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Lighting the Lamp: Bobby’s World

Rick has a special edition of Lighting the Lamp for us today dedicated to number five in our programs.

Signed Bobby Plager pucks
Rick Ackerman

Lighting the Lamp With Rick Ackerman

All eyes will be on two players tonight, one a retired defenseman who played for the St. Louis Blues and the other a highly regarded rookie forward with the Toronto Maple Leafs. It will indeed be a night to remember for Bob Plager, who will see his No. 5 jersey raised to the TradeStocks Center ceiling. Blues Nation is hoping that it will not be a night to remember for the 2016 number-one overall draft choice of the Maple Leafs, center Auston Matthews.

The 19-year old American phenom from Scottsdale, Arizona, leads the Leafs in scoring with 23 goals and 39 points in his first 47 games in the NHL, including five game-winning goals. For comparison, Matthews has one more goal than the Blues leading scorer, Vlad Tarasenko. Matthews is only one of several outstanding Toronto rookies, and those watching the game tonight should also take note of Mitch Marner (39 points in 47 games), William Nylander (31 points in 46 games), winger Connor Brown and defenseman Nikita Zaitsev.

We will read and hear enough about Matthews in the years to come, so let us turn our attention tonight to the man who was No. 5 in your program for 11 seasons, but is still number one in your heart.

Bobby Plager came to St. Louis on June 6, 1967, along with Tim Ecclestone, Gary Sabourin and Gordie Kannegiesser as part of a multi-player deal with the New York Rangers who received solid veteran defenseman Rod Seiling in return. Actually, St. Louis general manager Lynn Patrick had engineered the trade with New York GM Emile Francis (who would later become the Blues’ GM in April 1976) on the day of the Expansion Draft that offseaon. According to plan, the Rangers would leave Seiling unprotected, and the Blues would draft him and then trade him back to New York for up to four players.

St. Louis hockey fans who were around to see the St. Louis Braves (a farm club for the Chicago Blackhawks) play from 1963 to 1966 were already familiar with the bruising, burly defenseman from Kirkland Lake, Ontario. Plager had manned the blue line for the St. Paul Rangers (1963-64) and Minnesota Rangers (1965-66) of the old Central Professional Hockey League and was well known to Braves’ fans as a formidable foe and tough opponent. We loved to hate that tough guy who always prevented our Braves from scoring opportunities with his exceptional ability to defend his own net, in addition to knocking the stuffing out of our guys with body checks or fists.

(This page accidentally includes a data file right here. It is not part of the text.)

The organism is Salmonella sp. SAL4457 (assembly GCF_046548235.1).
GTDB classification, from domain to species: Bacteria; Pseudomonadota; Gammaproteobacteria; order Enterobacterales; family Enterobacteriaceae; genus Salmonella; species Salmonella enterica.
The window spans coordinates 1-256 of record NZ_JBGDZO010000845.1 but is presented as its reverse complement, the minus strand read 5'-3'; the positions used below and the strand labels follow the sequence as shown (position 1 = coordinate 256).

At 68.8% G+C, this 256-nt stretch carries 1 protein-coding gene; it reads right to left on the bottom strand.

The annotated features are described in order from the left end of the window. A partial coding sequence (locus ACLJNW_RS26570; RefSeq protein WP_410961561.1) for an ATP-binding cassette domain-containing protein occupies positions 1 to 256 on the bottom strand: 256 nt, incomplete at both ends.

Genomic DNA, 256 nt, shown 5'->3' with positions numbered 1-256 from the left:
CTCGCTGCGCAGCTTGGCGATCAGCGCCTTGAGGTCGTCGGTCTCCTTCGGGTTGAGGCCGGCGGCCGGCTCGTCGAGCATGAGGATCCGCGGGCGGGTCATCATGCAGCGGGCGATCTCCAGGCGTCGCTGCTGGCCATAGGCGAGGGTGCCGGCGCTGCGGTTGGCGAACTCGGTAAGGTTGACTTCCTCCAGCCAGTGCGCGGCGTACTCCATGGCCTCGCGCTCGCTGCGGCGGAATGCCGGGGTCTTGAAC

These St. Louis veteran (read: old) observers also remember another Plager who starred in the CPHL for the Omaha Knights, Bob’s brother Barclay. Bob and Barc had previously engaged in battles on the ice in the old amateur Ontario Hockey Association in the late 1950s. It was in the Ontario city of Peterborough that Bob had a memorable fight with older brother Barclay, a veteran defenseman with the TPT Petes (Toronto-Peterborough Transport, the sponsor of the team), coached by Scotty Bowman of the Montreal Canadiens’ organization. The brouhaha that started on the ice continued into the penalty box, then back on the ice and finally to the hallway back to the dressing rooms. Both brothers were battered and bloodied, especially Bob, who started it all after being accidentally high sticked in the face for stitches by Barclay. The war continued whenever the Rangers met the Knights in CPHL action and both defensemen were on the ice at the same time. The sibling rivalry on the ice ended when the New York Rangers traded Barclay and Red Berenson to the Blues on November 29, 1967, in exchange for forwards Ron Attwell and Ron Stewart.

Although Bobby did play for Blues’ farm clubs in Kansas City and Salt Lake City (mostly assignments for rehabbing from injuries), he spent the bulk of his eleven-season career proudly wearing the Note. He coached the farm team in Salt Lake City in 1977-78, as well as the farm team in Peoria in 1990-91 when it won the Turner Cup championship. He was also named coach of the year that season, winning the Commissioner's Trophy. Plager replaced Brian Sutter as the Blues’ head coach in 1992, though he resigned after 11 games for personal reasons. He totaled 20 goals and 146 points over 644 games in the NHL, including 615 games with the Blues and 29 with New York. All his points were scored with the Blues, with the exception of five assists with the Rangers.

My best personal memory of Bob Plager came during one of the Blues Fantasy Camp games in which I participated. As I camped in front of the net anticipating a pass for a quick goal, all of a sudden I was hip-checked down by Plager and knocked out of the play. As he skated away, he smiled and shouted, "Gotta keep your head up when I'm on the ice, kid."

Plager’s No. 5 will be officially retired tonight, placed alongside the retired jerseys of Al MacInnis, Bob Gassoff, brother Barclay, Brian Sutter, Brett Hull and Bernie Federko. I recently spoke with Bob at a Blues’ function and asked him if he was excited about the upcoming ceremony. His response was short and sweet as he said that he would finally be up there alongside Barc.

It would be a shame if the Blues play tonight like they did against Winnipeg in a 5-3 loss Tuesday. Five shots in the first period and only seven in the third just doesn’t cut it. One can only hope there is no further embarrassment on this special night.